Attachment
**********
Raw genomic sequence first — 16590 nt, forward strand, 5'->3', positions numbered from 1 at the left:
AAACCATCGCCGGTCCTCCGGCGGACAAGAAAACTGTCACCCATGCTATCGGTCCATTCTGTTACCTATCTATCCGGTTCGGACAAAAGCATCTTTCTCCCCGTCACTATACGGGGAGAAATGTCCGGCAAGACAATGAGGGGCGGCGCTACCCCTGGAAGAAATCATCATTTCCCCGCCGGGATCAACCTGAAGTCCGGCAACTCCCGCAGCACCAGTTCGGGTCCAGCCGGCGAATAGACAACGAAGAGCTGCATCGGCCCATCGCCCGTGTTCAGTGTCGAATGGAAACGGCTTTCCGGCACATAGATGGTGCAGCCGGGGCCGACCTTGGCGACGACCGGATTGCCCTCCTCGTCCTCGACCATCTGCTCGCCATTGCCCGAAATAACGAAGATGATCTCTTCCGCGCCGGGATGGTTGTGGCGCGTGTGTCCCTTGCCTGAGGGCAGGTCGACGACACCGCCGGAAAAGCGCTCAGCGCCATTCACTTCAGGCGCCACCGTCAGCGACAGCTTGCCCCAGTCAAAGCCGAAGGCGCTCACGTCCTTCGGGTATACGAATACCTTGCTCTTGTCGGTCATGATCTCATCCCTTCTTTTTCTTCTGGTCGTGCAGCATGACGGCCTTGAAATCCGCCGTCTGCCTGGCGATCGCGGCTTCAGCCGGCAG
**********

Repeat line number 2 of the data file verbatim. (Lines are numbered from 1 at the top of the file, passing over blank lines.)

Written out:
AAACCATCGCCGGTCCTCCGGCGGACAAGAAAACTGTCACCCATGCTATCGGTCCATTCTGTTACCTATCTATCCGGTTCGGACAAAAGCATCTTTCTCCCCGTCACTATACGGGGAGAAATGTCCGGCAAGACAATGAGGGGCGGCGCTACCCCTGGAAGAAATCATCATTTCCCCGCCGGGATCAACCTGAAGTCCGGCAACTCCCGCAGCACCAGTTCGGGTCCAGCCGGCGAATAGACAACGAAGAGCTGCATCGGCCCATCGCCCGTGTTCAGTGTCGAATGGAAACGGCTTTCCGGCACATAGATGGTGCAGCCGGGGCCGACCTTGGCGACGACCGGATTGCCCTCCTCGTCCTCGACCATCTGCTCGCCATTGCCCGAAATAACGAAGATGATCTCTTCCGCGCCGGGATGGTTGTGGCGCGTGTGTCCCTTGCCTGAGGGCAGGTCGACGACACCGCCGGAAAAGCGCTCAGCGCCATTCACTTCAGGCGCCACCGTCAGCGACAGCTTGCCCCAGTCAAAGCCGAAGGCGCTCACGTCCTTCGGGTATACGAATACCTTGCTCTTGTCGGTCATGATCTCATCCCTTCTTTTTCTTCTGGTCGTGCAGCATGACGGCCTTGAAATCCGCCGTCTGCCTGGCGATCGCGGCTTCAGCCGGCAG